Cape Canaveral Light
History and museums
The Cape Canaveral Light is a historic lighthouse on the east coast of the U.S. state of Florida. The light was established in 1848 to warn ships of the dangerous shoals that lie off its coast. It is located inside the Cape Canaveral Air Force Station and managed by the 45th Space Wing of the U.S. Air Force with the assistance of the Cape Canaveral Lighthouse Foundation. It is the only fully operational lighthouse that is owned by the United States Air Force.
The current 151-foot (46 m) lighthouse tower was first erected and lit in 1868 then relocated further inland between 1893-1894. It was originally equipped with a first-order Fresnel lens that was automated in 1967 and then retired from the tower in 1993.
The Cape Canaveral lighthouse was erected to warn mariners of the outlying shoals off its coast. Broken ground and shoals extend 13 nautical miles (24 km; 15 mi) northward and northeastward of the lighthouse terminating in the Hetzel and Ohio shoals, which have a depth of 11 ft (3.4 m) and 19 ft (5.8 m) respectively. Hetzel Shoal is located about 13.5 nautical miles (25.0 km; 15.5 mi) NE of the lighthouse and Ohio Shoals about 2.3 nautical miles (4.3 km; 2.6 mi) southward of Hetzel. In a heavy sea these shoals are marked by breakers, but with smooth sea there is nothing to indicate their locality. The land is usually not visible from off these outer shoals. Located closer to the land are the Chester, Bull and Southeast shoals, which are about 4.5 to 7.5 nautical miles (8.3 to 13.9 km; 5.2 to 8.6 mi) off the coast of the cape.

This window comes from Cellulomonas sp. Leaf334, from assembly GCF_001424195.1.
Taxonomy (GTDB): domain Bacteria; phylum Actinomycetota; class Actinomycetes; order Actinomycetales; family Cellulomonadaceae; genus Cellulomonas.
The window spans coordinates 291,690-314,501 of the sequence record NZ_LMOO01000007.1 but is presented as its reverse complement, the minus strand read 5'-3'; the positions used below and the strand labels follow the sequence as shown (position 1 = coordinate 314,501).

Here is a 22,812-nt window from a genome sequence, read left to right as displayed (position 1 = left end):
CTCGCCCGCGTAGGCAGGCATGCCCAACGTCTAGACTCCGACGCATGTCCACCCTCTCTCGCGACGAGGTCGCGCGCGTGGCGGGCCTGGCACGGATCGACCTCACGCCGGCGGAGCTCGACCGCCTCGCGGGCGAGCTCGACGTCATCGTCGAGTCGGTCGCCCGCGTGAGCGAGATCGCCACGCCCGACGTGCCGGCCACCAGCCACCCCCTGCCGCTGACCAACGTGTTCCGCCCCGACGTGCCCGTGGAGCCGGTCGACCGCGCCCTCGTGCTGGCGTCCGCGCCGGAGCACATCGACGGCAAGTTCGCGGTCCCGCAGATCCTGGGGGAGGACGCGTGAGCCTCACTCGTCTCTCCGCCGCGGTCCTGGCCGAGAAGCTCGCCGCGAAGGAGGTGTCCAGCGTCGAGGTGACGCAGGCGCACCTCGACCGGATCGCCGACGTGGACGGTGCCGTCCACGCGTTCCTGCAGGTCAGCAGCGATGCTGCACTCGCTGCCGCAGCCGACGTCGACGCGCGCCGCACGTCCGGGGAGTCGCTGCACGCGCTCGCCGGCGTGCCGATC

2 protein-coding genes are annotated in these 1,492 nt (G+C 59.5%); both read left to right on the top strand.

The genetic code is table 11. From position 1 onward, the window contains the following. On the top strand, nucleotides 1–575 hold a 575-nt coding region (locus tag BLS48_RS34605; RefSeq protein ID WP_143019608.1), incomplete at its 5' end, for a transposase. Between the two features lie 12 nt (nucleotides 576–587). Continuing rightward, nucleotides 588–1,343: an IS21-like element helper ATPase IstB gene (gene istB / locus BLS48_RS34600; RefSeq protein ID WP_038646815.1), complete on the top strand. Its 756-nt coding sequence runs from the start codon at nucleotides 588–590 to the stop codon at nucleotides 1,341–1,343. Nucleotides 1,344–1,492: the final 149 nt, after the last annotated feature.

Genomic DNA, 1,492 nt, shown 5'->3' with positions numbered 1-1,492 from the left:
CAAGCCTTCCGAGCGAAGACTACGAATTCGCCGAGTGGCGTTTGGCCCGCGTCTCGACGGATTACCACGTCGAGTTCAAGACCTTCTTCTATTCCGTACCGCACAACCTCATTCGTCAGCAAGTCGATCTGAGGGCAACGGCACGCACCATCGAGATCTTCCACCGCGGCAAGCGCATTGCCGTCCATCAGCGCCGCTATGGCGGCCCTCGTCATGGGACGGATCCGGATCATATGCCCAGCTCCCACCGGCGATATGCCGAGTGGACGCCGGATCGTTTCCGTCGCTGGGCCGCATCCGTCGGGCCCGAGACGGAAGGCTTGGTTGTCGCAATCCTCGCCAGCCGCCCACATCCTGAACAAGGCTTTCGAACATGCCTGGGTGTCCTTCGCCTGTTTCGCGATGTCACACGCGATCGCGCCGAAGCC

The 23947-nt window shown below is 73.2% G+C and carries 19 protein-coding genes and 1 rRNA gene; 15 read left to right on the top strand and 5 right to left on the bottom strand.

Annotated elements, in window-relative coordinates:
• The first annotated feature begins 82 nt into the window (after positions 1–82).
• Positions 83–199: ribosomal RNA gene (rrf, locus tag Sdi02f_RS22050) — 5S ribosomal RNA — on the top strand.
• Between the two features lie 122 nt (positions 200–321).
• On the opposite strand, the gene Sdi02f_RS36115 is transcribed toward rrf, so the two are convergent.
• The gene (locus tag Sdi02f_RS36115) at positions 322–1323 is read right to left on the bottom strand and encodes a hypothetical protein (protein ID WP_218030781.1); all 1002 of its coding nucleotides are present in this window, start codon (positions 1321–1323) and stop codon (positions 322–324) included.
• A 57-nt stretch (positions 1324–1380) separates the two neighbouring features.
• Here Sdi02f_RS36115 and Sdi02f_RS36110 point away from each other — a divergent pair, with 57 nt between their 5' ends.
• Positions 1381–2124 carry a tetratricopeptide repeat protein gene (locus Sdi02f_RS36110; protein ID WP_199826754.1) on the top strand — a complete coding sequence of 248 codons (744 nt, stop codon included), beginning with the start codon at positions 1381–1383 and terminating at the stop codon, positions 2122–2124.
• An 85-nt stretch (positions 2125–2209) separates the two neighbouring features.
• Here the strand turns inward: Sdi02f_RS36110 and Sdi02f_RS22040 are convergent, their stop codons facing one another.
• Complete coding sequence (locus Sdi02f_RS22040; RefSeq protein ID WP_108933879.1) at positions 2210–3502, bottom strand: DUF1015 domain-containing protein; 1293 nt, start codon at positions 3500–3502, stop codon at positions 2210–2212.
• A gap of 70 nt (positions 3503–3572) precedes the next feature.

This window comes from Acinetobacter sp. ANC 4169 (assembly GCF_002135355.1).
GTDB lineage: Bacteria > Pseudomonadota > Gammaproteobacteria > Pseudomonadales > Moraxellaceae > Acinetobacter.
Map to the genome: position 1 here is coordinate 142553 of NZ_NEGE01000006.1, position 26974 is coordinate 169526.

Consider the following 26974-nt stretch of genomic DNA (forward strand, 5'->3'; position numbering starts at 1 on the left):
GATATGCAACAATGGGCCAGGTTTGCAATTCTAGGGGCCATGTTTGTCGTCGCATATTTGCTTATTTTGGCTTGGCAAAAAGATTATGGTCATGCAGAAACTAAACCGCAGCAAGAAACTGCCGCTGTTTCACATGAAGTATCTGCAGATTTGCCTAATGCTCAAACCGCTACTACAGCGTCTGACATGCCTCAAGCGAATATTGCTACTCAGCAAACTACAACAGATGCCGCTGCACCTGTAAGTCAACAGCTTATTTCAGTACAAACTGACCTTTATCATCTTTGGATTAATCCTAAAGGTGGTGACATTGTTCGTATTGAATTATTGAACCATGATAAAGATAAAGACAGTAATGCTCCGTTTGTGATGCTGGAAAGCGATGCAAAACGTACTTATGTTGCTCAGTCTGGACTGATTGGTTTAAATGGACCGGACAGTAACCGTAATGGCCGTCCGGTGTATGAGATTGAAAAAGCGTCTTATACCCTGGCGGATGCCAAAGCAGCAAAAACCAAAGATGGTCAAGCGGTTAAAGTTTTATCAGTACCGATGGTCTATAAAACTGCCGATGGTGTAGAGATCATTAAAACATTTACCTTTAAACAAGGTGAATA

The current Cape Canaveral Light is not the first lighthouse constructed on Cape Canaveral. On May 21, 1838, the building of the first lighthouse at the cape was requested by Florida territorial delegate Charles Downing. Nathaniel Scobie was appointed as the first lighthouse keeper and oversaw the construction of the lighthouse. The 65-foot (20 m) tall white conical brick tower and keeper's dwelling were completed in January 1848 at the cost of $13,300. Its light consisted of 15 Lewis lamps powered by whale oil, each with a 21-inch (530 mm) reflector. The lamps were set on a chandelier rotated via clockwork.